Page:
|Maple Syrup Urine Disease||Nitrogen Metabolism Defect||Autosomal Recessive. Deficiency of branched chain keto-acid decarboxylase ------> no degradation of branched-chain amino acids ------> buildup of isoleucine, valine, leucine.||Severe CNS defects, mental retardation, death. Person smells like maple syrup or burnt sugar. Treatment: remove the amino acids from diet.|
|Phenylketonuria (PKU)||Nitrogen Metabolism Defect||Autosomal Recessive. Phenylalanine hydroxylase deficiency (cannot break down Phe nor make Tyr) ------> buildup of phenylalanine, phenyl ketones (phenylacetate, phenyl lactate, phenylpyruvate) in body tissues and CNS.||Symptoms result from accumulation of phenylalanine
itself. Mental deterioration, hypopigmentation (blond
hair and blue eyes), mousy body odor (from phenylacetic
acid in urine and sweat).
Treatment: remove phenylalanine from diet.
|Glucose-6-Phosphate Dehydrogenase (G6PD) Deficiency||RBC Disease||X-Linked Recessive. Glucose-6-Phosphate Dehydrogenase (G6PD) deficiency ------> no hexose monophosphate shunt ------> deficiency in NADPH ------> inability to maintain glutathione in reduced form, in RBC's||Susceptibility to oxidative damage to RBC's, leading to hemolytic anemia. Can be elicited by drugs (primaquine, sulfonamides, aspirin), fava beans (favism). More prevalent in blacks.|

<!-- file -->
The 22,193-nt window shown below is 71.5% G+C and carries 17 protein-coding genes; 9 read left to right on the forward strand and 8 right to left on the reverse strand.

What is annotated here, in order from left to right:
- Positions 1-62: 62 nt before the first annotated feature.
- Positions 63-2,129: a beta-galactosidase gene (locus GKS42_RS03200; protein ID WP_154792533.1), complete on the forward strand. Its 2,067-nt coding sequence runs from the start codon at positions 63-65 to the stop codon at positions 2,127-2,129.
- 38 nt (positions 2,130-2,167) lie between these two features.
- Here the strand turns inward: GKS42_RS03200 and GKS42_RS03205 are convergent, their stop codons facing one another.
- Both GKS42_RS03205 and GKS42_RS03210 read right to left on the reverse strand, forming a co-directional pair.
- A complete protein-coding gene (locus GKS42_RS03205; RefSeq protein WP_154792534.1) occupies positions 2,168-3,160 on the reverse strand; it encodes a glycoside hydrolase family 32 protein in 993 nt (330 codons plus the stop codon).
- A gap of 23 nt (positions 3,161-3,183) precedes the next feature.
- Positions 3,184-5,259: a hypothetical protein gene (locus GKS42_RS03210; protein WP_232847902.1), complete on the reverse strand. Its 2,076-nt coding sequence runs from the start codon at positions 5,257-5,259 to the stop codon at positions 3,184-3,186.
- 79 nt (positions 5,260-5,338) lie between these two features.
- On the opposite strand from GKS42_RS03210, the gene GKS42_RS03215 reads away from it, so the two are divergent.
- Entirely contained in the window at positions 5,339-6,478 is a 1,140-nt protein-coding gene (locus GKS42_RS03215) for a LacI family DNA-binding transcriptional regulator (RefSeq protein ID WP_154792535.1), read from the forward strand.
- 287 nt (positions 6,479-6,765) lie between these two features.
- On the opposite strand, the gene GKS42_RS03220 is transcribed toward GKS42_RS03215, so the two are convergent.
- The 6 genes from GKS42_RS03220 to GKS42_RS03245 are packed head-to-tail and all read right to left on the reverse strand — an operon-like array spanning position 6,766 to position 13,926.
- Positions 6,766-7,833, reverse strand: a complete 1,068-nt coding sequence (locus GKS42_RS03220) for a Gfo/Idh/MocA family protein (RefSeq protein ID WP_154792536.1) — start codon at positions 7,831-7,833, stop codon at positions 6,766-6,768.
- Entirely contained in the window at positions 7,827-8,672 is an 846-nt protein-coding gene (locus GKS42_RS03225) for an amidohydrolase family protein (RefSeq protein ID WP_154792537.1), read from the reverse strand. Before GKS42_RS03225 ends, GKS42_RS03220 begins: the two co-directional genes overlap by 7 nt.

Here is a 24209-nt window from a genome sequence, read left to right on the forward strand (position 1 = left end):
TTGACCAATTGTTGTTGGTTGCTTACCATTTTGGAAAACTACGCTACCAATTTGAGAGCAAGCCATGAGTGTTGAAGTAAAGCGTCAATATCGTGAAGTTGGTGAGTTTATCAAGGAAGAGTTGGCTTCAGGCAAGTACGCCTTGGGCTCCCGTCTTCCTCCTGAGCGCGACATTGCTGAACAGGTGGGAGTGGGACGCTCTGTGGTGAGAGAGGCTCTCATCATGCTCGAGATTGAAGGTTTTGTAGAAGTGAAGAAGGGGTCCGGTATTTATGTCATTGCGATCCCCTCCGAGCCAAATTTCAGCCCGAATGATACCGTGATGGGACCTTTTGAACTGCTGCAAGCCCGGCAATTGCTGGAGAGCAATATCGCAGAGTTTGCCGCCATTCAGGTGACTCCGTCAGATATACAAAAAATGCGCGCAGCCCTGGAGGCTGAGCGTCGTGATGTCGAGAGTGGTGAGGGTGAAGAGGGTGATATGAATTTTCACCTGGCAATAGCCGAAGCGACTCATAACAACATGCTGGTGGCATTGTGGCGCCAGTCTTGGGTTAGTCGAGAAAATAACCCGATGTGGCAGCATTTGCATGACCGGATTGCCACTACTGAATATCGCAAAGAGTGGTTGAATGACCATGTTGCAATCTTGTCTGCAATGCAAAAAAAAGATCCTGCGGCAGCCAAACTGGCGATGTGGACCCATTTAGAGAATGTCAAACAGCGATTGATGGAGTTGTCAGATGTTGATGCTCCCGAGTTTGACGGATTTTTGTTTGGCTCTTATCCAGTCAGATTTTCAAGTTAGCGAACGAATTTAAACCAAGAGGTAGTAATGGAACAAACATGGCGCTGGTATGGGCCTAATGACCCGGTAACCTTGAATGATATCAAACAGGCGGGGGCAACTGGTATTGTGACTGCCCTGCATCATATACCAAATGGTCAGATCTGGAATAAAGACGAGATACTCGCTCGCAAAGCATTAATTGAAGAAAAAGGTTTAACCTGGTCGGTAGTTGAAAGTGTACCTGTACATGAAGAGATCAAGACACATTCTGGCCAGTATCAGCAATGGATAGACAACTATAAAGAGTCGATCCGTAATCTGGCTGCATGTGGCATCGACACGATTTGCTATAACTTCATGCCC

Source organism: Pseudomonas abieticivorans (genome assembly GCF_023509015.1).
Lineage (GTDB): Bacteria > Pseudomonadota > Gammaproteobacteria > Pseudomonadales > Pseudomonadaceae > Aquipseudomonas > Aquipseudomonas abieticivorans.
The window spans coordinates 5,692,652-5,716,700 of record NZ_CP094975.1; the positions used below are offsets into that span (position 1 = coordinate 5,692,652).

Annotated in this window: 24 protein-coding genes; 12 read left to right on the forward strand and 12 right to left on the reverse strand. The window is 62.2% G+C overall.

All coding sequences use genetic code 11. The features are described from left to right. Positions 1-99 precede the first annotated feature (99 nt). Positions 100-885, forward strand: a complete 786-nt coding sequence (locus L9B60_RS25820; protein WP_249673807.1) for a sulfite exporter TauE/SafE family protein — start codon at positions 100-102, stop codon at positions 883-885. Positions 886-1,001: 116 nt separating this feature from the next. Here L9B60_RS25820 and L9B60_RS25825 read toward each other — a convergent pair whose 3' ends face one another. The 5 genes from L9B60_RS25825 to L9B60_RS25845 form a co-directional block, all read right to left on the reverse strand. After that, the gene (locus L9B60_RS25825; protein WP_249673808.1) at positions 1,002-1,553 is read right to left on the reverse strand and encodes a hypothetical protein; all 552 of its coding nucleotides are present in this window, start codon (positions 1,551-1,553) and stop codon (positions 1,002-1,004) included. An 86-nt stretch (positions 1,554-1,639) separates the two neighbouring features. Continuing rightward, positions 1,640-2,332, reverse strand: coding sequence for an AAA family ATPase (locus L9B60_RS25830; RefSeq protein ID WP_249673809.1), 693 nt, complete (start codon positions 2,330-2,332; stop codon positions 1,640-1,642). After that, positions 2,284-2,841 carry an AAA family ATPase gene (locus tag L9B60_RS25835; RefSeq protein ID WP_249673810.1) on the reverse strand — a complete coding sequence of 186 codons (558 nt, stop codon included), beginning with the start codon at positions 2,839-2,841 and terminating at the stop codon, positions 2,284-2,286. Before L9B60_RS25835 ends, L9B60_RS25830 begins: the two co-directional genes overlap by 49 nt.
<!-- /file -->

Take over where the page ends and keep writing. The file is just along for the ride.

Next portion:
|Glycolytic enzyme deficiencies||RBC Disease||Autosomal Recessive. Defect in hexokinase, glucose-phosphate isomerase, aldolase, triose-phosphate isomerase, phosphate-glycerate kinase, or enolase. Any enzyme in glycolysis pathway.||Hemolytic anemia results from any defect in the glycolysis pathway, as RBC's depend on glycolysis for energy.|
|Autosomal Recessive Polycystic Kidney Disease (ARPKD)||Renal||Autosomal Recessive.||Numerous, diffuse bilateral cysts formed in the collecting ducts. Associated with hepatic fibrosis.|
|Bartter's Syndrome||Renal||Juxtaglomerular Cell Hyperplasia, leading to primary hyper-reninemia.||Elevated renin and aldosterone, hypokalemic alkalosis. No hypertension.|
|Renal||Autosomal Recessive. Deficient resorption in proximal tubules.||(1) Cystine deposition throughout body, cystinuria. (2) Defective tubular resorption leads to amino-aciduria, polyuria, glycosuria, chronic acidosis; Hypophosphatemia and Vitamin-D-resistant Rickets.|
|Renal||Autosomal Recessive. Defective resorption in proximal tubules.||Similar to Fanconi Syndrome Type I, but without the cystinosis. Adult onset osteomalacia, amino-aciduria, polyuria, glycosuria.|
|Autosomal Dominant Polycystic Kidney Disease (ADPKD)||Renal
Autosomal Dominant Disorders
|Autosomal Dominant.||Numerous, disparate, heterogenous renal cysts occurring bilaterally. Onset in adult life. Associated with liver cysts.|